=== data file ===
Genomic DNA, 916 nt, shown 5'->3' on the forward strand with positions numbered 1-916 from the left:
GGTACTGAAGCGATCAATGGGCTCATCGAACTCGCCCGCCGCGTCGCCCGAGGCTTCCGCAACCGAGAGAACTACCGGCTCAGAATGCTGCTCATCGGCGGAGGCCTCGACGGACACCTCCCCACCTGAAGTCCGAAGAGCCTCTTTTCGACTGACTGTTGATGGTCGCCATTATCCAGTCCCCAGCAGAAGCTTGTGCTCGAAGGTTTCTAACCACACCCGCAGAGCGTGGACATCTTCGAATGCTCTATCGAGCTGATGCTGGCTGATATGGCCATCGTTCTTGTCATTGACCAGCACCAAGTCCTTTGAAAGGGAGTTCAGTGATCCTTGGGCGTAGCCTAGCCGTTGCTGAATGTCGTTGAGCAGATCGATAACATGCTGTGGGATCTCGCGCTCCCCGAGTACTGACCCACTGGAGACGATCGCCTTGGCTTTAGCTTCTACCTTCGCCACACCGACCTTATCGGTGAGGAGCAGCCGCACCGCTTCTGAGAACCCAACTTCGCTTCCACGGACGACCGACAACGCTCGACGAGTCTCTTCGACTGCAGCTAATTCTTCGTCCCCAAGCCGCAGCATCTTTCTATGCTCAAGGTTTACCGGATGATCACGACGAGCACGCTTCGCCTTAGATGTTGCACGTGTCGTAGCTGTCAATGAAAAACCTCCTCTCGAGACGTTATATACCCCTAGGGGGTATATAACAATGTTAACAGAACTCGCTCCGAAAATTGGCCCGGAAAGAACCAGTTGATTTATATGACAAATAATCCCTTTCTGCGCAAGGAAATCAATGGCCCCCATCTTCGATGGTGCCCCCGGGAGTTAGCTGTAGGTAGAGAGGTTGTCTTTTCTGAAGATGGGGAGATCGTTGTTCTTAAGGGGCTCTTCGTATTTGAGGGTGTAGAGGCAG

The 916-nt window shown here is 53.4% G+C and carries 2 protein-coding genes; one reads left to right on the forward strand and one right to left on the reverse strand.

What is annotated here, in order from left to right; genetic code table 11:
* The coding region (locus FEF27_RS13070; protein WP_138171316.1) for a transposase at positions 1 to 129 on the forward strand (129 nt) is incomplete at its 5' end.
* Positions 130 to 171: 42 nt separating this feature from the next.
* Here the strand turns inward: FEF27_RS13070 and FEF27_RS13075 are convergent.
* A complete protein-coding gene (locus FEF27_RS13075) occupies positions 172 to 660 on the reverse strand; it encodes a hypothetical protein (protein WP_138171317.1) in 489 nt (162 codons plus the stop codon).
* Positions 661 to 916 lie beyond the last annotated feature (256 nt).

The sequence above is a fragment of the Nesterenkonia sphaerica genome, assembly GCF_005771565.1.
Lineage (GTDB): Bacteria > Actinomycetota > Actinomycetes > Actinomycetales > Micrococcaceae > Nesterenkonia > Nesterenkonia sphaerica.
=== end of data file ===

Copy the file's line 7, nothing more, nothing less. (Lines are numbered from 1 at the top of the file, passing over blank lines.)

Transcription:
* Here the strand turns inward: FEF27_RS13070 and FEF27_RS13075 are convergent.